# Conflicting evidence combination based on uncertainty measure and distance of evidence

## Abstract

Dempster–Shafer evidence theory is widely used in many fields of information fusion. However, the counter-intuitive results may be obtained when combining with highly conflicting evidence. To deal with such a problem, we put forward a new method based on the distance of evidence and the uncertainty measure. First, based on the distance of evidence, the evidence is divided into two parts, the credible evidence and the incredible evidence. Then, a novel belief entropy is applied to measure the information volume of the evidence. Finally, the weight of each evidence is obtained and used to modify the evidence before using the Dempster’s combination rule. Numerical examples show that the proposed method can effectively handle conflicting evidence with better convergence.

## Background

In practical applications, the information collected from the sensors is often imprecise and uncertain. How to deal with the uncertain information effectively is still an open issue. To address the uncertain information, many math tools are presented such as fuzzy sets theory (Zadeh 1965; Jiang et al. 2015), evidence theory (Dempster 1967; Shafer 1977), rough sets theory (Walczak and Massart 1999; Greco et al. 2001), Z numbers (Zadeh 2011; Kang et al. 2012; Jiang et al. 2016e) and D numbers theory (Deng et al. 2014; 2015a). Also sometimes, the methods with mixed intelligent algorithms are used for decision making or related problems (Deng et al. 2015b, c; Jiang et al. 2016b; Deng 2015c).

Dempster–Shafer evidence theory (Dempster 1967; Shafer 1977) (D–S evidence theory) was introduced by Dempster and then developed by Shafer. As an uncertainty reasoning tool, it can efficiently cope with imprecise and uncertain information without prior information, so it is widely used in many fields of information fusion (Jiang et al. 2016c; Deng 2015a). However, the counter-intuitive results may be obtained when dealing with highly conflicting evidence (Zadeh 1986; Jiang et al. 2016d). If this problem cannot be solved effectively, it will greatly limit the application of D–S evidence theory. Many approaches were proposed to resolve the problem (Lefevre et al. 2002; Murphy 2000; Smets 2007). In general, there are mainly two types of methodologies. One is to modify Dempster’s combination rule, and the other is to pre-process the data. Yager (1987) and Smets (2000), solve the problem of counter intuitive combination results through redistribution conflicting evidence. In the work of Murphy (2000), Deng et al. (2004), they pre-processed the data and also achieved ideal effect, based on the Dempster’s combination rule.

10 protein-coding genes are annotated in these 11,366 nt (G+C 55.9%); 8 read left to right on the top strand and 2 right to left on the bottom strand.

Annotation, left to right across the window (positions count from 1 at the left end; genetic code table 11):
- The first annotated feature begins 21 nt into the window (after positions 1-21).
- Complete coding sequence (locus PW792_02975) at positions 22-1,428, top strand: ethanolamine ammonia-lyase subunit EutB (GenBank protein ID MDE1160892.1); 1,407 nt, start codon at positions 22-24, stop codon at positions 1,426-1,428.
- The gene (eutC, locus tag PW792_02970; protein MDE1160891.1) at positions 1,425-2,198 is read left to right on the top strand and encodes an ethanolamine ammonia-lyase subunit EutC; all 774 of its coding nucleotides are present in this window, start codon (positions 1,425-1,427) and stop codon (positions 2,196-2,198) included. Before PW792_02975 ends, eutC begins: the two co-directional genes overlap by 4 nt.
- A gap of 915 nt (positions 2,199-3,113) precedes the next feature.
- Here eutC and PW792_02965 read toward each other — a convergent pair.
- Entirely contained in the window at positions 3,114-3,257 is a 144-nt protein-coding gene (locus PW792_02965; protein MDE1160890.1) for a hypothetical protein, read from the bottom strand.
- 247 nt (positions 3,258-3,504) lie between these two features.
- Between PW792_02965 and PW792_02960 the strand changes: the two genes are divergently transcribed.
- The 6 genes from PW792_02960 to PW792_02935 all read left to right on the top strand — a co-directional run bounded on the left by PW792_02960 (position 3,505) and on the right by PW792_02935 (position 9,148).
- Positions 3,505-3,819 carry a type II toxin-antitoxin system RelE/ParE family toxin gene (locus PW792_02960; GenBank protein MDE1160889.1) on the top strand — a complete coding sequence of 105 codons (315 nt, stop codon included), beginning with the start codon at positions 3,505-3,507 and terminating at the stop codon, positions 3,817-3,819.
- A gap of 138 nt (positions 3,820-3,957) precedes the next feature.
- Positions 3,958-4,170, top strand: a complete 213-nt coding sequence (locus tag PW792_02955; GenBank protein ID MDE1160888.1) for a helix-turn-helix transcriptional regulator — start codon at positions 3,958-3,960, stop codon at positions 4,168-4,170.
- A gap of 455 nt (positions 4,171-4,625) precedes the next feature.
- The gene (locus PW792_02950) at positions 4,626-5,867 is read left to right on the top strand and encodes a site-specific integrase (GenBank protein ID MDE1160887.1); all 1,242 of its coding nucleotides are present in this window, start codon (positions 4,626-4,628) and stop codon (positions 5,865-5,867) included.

Among these two methods to solve the counter-intuitive results, according to the first type of methodology, the counter-intuitive behaviors are imputed to the combination rule. However, modifying combination rule usually destroys the good properties such as commutativity and associativity. What’s more, modifying the evidence combination rule is blamed to be unreasonable if the counter-intuitive results are caused by sensor failure. Based on the analysis above, researchers prefer to modify data model, in other words, through pre-process evidence to solve the problem of highly conflicting evidence.

As to the method of pre-processing evidence, the weight vector is difficult to determine. At present, most of the researchers are limited to basing on the relationship among evidence or the evidence itself to generate the weight, instead of considering these two aspects. Murphy’s method (Murphy 2000) is just a simple arithmetic mean, which does not take into account the relationship and difference among evidence. Deng et al.’s weighted average method (Deng et al. 2004) uses the distance of evidence to determine the weight, which makes up the shortage of Murphy’s method to some degree, but the effect of evidence itself on weight is ignored.